With Big Ten commissioner Jim Delany effectively stating that BCS automatic qualifying status is going to disappear in 2014, there’s some even more important related news. A couple of weeks ago, one of my contacts told me that the FBS conference commissioners were evaluating a plan for the BCS to only run the national title game and then revert back to the old system for all other bowl games. That proposal has since been reported by CBS Sports to have originated from Delany. This same contact is now telling me that the implementation of a plus-one system to determine college football’s national champion is gaining traction in principle. The issue is that there are differing opinions as to what that plus-one system will look like. Here are four main options under consideration by the conference commissioners (with my own advantage/disadvantage observations):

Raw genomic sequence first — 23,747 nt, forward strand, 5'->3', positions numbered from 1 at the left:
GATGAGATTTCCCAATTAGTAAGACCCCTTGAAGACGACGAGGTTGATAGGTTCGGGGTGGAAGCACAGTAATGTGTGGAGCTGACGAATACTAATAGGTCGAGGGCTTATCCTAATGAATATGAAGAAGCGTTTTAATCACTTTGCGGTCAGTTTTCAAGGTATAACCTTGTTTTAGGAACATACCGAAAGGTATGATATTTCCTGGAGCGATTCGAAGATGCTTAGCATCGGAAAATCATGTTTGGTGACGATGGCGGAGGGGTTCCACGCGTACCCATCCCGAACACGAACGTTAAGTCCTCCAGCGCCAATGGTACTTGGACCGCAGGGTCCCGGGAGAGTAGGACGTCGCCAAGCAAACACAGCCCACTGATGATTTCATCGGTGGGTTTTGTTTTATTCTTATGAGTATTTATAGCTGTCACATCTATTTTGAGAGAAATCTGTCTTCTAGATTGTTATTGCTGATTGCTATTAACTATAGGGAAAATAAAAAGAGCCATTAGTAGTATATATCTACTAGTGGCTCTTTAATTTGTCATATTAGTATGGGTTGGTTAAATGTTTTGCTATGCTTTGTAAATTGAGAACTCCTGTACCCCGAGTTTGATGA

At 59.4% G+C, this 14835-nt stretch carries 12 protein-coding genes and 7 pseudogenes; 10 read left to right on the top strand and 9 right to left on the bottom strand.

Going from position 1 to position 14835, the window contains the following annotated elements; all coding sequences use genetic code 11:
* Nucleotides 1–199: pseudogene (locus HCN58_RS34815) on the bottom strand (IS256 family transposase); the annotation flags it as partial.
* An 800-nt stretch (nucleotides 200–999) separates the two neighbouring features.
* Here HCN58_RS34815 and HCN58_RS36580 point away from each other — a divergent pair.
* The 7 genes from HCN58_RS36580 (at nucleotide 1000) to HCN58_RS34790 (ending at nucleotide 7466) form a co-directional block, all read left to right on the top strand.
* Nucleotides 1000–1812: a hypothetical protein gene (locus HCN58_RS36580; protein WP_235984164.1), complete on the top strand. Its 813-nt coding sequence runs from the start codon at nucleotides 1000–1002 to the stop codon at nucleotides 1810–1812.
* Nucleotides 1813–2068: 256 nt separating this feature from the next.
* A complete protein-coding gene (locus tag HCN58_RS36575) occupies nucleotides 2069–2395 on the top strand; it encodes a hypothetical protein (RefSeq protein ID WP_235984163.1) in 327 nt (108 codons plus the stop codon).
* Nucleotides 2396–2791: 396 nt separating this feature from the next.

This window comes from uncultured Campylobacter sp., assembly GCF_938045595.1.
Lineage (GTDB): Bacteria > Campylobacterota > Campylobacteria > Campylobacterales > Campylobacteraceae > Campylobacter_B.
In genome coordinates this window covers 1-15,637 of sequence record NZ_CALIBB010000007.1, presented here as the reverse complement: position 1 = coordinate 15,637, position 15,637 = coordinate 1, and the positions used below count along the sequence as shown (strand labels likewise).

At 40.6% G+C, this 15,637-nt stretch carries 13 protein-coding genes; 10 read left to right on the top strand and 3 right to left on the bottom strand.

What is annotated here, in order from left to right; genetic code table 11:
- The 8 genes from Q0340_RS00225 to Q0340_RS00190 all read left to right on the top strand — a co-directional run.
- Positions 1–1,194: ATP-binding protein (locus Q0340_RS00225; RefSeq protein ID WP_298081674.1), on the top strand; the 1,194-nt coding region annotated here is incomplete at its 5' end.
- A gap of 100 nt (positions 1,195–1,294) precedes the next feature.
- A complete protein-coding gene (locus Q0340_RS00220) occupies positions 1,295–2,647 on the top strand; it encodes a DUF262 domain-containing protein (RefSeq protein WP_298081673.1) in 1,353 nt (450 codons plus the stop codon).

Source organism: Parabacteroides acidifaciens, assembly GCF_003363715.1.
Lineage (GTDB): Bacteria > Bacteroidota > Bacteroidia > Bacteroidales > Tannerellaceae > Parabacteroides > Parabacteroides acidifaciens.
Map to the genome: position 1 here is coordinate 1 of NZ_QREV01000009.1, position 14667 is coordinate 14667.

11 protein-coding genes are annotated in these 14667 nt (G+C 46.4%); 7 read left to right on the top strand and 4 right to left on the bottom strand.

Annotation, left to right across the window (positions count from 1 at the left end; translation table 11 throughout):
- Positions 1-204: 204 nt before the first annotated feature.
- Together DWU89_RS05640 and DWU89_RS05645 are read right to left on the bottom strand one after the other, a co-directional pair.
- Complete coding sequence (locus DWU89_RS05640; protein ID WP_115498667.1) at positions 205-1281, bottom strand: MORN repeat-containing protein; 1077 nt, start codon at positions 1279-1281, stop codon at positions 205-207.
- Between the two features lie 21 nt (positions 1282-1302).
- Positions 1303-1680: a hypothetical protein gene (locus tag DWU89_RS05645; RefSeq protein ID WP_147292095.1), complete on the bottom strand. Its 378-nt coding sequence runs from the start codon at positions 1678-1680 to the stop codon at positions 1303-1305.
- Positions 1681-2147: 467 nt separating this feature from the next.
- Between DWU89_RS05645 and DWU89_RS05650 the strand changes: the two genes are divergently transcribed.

Option #1 – The Slive/Swofford Plan: Seeded Plus-One* – A seeded playoff between the top 4 teams using the BCS bowls and what most people think of when referring to a plus-one system.
- Advantages: Taking the top 4 teams is the cleanest way to have a plus-one on paper. It’s simple for any sports fan to understand. From a conference perspective, the SEC, ACC and now Big 12 support this. ESPN also wants a seeded format.
- Disadvantages: Jim Delany and the Big Ten are explicitly against this, with presumably the Rose Bowl and Pac-12 in the same boat. Those entities carry a disproportionate amount of power within college sports, so any proposal without their approval will be almost impossible to pass. The bowls that aren’t semifinal games (particularly the Rose Bowl) would be diluted and drop significantly in value.
(* As a reminder, Mike Slive is the SEC commissioner and John Swofford is the ACC commissioner. They jointly presented this proposal in 2008 to the rest of the conference commissioners and were promptly shot down.)